Birthing’s are almost always associated with having a child, but they are not always defined by the generative process
There are thousands of ways we “give birth” in our lives, such as birthing an idea, new artwork or plans for something novel in our lives. I have experienced many different birthing’s of myself over my lifetime. Some more painful than others. Some bearing more fruit or a fuller and much healthier result. Other birthing’s were wrought with much loss like divorce and the death of family and friends. Some were lower on the pain scale like when changing jobs or schools. Many others were very simple, quick and over without a pause between the before and after. Several birthing’s took a lot of planning, editing out some fluff and whittling down the initial expansive idea to a more workable and achievable reality.
We are constantly birthing and re-birthing ourselves throughout our lives as we learn new perspectives, travel and our experiences increase. In Composing a Life, by Mary Catherine Bateson, she explores the lives of several woman who were very successful in their careers’ but later in life they changed their professional direction. All of these women gave birth to completely new careers’ requiring them to re-define themselves as women, mothers and partners.
After several years of growing and nurturing the concept of Airmid, the labor ended, and she was birthed. Airmid is now in the world, conceived of all the dreams, ideas and hopes for her presence in the world. My partners’ and I held hands as we stood on the precipice of change. We each left full-time jobs with paid vacation and health plans, to bring forth this labor of love and passion. As we stood there, silent, hands clasped together, and our eyes speaking a mutual fear and joy, we jumped off the cliff and into a new unknown.
We birthed and rebirthed Airmid daily, nurturing her to her full potential as a mother does her child. Those daily birthing’s, although, laborious, almost go unnoticed as do many of the smaller birthing’s everyone experiences from day to day. Today I invite you to remember, and in remembering, to honor, all the birthing’s you have had in your life. There are the birthing’s after a loss and the ones meticulously planned for, but none the less they are birthing’s.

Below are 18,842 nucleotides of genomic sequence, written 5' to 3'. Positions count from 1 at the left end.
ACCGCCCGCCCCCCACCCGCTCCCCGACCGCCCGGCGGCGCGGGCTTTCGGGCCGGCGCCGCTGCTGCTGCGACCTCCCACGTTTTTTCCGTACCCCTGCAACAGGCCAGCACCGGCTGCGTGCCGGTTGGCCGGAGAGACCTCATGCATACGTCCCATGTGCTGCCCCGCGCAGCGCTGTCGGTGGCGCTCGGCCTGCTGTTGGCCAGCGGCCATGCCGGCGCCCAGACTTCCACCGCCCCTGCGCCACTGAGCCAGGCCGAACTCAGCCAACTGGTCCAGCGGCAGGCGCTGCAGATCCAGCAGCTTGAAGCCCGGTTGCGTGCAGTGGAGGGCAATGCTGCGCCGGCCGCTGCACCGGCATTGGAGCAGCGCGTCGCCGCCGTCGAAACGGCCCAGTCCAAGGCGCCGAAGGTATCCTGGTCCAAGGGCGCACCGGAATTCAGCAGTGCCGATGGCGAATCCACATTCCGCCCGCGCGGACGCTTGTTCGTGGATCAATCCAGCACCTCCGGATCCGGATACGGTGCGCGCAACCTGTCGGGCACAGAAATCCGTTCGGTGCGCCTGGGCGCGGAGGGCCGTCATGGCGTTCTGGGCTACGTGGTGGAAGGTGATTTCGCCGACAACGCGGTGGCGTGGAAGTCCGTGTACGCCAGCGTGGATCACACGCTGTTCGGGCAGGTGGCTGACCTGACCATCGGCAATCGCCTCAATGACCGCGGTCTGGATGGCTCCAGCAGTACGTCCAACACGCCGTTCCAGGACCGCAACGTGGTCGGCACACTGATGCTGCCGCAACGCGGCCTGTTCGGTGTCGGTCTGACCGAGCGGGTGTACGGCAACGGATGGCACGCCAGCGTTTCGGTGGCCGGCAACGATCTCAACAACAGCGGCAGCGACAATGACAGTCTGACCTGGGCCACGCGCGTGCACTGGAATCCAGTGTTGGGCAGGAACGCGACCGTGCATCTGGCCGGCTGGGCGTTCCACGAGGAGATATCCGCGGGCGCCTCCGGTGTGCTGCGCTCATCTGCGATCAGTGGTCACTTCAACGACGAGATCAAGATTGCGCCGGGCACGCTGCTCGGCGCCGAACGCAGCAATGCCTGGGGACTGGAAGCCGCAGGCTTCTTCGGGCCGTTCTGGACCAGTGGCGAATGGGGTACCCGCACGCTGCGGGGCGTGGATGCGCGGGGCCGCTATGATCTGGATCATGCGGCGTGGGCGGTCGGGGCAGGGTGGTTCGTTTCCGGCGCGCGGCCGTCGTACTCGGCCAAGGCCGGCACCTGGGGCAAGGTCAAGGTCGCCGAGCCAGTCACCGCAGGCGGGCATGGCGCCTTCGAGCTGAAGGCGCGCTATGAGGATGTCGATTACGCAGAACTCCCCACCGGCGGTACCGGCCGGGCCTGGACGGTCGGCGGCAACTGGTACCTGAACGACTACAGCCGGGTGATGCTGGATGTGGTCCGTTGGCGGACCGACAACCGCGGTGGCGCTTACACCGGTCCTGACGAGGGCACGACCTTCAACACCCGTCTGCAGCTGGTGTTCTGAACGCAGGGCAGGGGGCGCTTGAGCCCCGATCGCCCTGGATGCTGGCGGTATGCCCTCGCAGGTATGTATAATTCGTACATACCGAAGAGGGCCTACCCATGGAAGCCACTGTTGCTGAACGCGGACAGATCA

Writing Prompt #1
Make a list of all your birthing’s, in chronological order or in thematic order (i.e. family, work, relationships) or in the order in which they occur to you now.
Choose one of the items identified on your list and write about that.
Continue to move through your list and write about each of the birthing’s you identified,
Write about birthing your dreams, a new business or relationship.
Think about times in your life that you may have changed directions professionally, academically, socially or creatively. Often one birthing can lead to many others like where you go to college could lead to where you work and start a family.
Write about leaving an old identity and venturing into a new one.
Birthings —- leaving an old identity and birthing a new one….
I’ve done this many times in my life, it’s rather a family trait. Well at least with that of the previous generation. My father had more “birthings” in his work life than I or my brother are able to recall. Once I tried to count how many jobs my father had, I came up with 42 and I don’t know that I knew them all.
My birthings, changes, transformations are not near as many, but I have had many working identities, and many personal ones, in a manner of speaking as well. Personally, they move from girl, young woman, mother, wife, divorcee, to middle age woman, to an elder. But it is my working or professional life I focus on today because I’m on the verge of leaving one identity and birthing a new one.